It was then sold to businessman Eric Lockhurst, and bought in turn by the Adult Education School, which extensively renovated the building.

A circle of its history was closed when two great-grandchildren of the Cooper family attended the AES as students.

The new curriculum consists of three “pillars”, starting with the foundation of “GED-plus”.

Mr Dill said: “The key defining characteristic of GED-plus is we recognise that, in the vast majority of instances, people are seeking the GED not as the culmination of their accomplishments, but a means to an end.”

Mature students seek the qualification for reasons ranging from further studies to employment, earning a scholarship, or getting promoted.

“GED-plus is intended not only to provide academic instruction, but to support learners as they walk down the rest of that success pathway,” Mr Dill said.

“It can be helping them to apply to college, or connecting them with people in the field they hope to enter – all the supplemental resources.”

Specific training on offer includes courses such as time management, or honing study habits.

Mr Dill added that some younger learners were not used to dealing with official paperwork.

Pillar two courses include help with employability and resumes, as well as how to handle job interviews.

Students who complete their GED can get IT skills including Cisco networking with the help of Bermuda Technical Institute alumni.

Pillar three workshops are aimed at helping attendees “learn about the world”.

“We think pillar three has a wealth of possibilities for creating a vibrant debate within yourself and your community.”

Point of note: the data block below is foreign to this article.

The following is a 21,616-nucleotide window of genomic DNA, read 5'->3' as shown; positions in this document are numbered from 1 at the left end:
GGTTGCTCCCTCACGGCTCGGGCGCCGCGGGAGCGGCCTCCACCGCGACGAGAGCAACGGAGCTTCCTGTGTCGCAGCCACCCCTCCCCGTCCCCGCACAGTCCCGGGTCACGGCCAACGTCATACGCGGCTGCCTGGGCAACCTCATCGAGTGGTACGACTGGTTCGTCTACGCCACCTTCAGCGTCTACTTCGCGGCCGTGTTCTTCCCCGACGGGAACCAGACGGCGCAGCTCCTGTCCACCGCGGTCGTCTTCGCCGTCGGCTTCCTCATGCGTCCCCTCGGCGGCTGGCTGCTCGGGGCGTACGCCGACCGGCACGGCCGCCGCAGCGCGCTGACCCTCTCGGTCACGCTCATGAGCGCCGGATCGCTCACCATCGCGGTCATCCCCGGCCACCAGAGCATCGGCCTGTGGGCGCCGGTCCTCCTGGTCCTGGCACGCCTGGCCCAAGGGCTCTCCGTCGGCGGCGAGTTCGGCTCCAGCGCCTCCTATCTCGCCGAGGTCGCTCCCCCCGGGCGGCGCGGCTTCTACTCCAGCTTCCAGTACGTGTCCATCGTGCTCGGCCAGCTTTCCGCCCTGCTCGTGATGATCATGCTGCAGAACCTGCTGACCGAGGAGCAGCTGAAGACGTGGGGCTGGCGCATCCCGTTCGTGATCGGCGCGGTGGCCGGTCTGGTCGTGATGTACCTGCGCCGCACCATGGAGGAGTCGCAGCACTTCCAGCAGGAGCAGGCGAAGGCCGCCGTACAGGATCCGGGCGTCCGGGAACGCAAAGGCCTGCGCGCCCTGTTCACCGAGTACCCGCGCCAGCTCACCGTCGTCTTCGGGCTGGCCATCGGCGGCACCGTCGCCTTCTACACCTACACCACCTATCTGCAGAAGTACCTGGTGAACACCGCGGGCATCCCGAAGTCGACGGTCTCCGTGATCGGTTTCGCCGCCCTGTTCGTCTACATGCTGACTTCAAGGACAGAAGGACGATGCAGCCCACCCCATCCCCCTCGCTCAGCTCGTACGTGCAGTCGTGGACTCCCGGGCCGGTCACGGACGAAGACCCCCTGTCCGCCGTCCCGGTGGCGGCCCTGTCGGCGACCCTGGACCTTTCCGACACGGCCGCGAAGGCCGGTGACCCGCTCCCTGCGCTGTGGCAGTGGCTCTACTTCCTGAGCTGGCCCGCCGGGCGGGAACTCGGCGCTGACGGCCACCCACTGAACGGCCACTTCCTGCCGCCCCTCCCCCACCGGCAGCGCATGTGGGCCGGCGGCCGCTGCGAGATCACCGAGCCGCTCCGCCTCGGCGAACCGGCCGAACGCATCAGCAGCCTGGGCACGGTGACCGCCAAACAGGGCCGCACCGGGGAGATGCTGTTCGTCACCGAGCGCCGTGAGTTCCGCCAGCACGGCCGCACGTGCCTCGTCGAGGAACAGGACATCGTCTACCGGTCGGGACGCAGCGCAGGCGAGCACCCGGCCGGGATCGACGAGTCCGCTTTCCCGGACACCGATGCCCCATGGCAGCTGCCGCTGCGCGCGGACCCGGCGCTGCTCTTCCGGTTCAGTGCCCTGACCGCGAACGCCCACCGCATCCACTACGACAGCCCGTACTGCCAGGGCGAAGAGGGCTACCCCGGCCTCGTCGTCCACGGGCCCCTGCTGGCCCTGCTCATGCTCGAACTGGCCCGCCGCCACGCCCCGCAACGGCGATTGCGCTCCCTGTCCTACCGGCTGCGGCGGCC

Mr Dill said the AES was “not a school where learners are subordinate to instructors”.

“We are driven by what a learner wants.”

Ms Brock added: “Many people have been traumatised by the traditional approach or left behind, left in the back of the traditional classroom.”

For most students, classes start off with as much one-on-one instruction as possible, tailoring the AES experience to specific needs.

Mr Dill said: “The learner can see that academic trauma can be worked through in ways that respect their history. It can be a purifying place.”

He added that some students in their fifties or seniors could come to the school with specific and wounding memories from childhood encounters with “a careless teacher, unkind peer or family member”.

Some have come through public, private and home education with the hurtful awareness that “it has not worked at any point”, Mr Dill said.

“What they say here is it’s the first time they have felt safe in a classroom.

Over its history, the school has transformed the lives of more than 4,000 people in Bermuda.

“We’re not just teaching but transforming people’s lives,” Ms Brock said. “Every time we engage with someone, it is with that in mind.”

The Adult Education School welcomes all aged 16 and up wishing to re-engage with their educational goals. It can be reached by e-mailing aesbda@gmail.com or calling 705-6677.

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Published March 07, 2023 at 7:43 am (Updated March 07, 2023 at 7:19 pm)

Adult Education School returns, aiming to arm students for life